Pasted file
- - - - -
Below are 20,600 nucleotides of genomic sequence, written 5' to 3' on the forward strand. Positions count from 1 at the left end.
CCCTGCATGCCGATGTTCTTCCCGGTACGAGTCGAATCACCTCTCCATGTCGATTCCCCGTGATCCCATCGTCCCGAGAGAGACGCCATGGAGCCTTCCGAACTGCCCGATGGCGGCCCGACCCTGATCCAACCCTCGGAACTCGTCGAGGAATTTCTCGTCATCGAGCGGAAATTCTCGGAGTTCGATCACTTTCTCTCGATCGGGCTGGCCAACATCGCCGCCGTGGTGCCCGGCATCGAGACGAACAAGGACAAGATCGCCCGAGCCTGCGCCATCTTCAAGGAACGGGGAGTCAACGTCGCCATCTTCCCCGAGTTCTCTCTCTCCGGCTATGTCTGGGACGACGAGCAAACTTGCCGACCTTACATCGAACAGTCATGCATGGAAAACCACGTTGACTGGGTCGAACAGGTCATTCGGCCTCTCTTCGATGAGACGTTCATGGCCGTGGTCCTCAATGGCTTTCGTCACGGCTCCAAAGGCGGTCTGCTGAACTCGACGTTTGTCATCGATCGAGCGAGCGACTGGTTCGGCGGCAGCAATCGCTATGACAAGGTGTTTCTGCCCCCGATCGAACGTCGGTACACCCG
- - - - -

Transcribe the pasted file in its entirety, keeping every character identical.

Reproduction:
Below are 20,600 nucleotides of genomic sequence, written 5' to 3' on the forward strand. Positions count from 1 at the left end.
CCCTGCATGCCGATGTTCTTCCCGGTACGAGTCGAATCACCTCTCCATGTCGATTCCCCGTGATCCCATCGTCCCGAGAGAGACGCCATGGAGCCTTCCGAACTGCCCGATGGCGGCCCGACCCTGATCCAACCCTCGGAACTCGTCGAGGAATTTCTCGTCATCGAGCGGAAATTCTCGGAGTTCGATCACTTTCTCTCGATCGGGCTGGCCAACATCGCCGCCGTGGTGCCCGGCATCGAGACGAACAAGGACAAGATCGCCCGAGCCTGCGCCATCTTCAAGGAACGGGGAGTCAACGTCGCCATCTTCCCCGAGTTCTCTCTCTCCGGCTATGTCTGGGACGACGAGCAAACTTGCCGACCTTACATCGAACAGTCATGCATGGAAAACCACGTTGACTGGGTCGAACAGGTCATTCGGCCTCTCTTCGATGAGACGTTCATGGCCGTGGTCCTCAATGGCTTTCGTCACGGCTCCAAAGGCGGTCTGCTGAACTCGACGTTTGTCATCGATCGAGCGAGCGACTGGTTCGGCGGCAGCAATCGCTATGACAAGGTGTTTCTGCCCCCGATCGAACGTCGGTACACCCG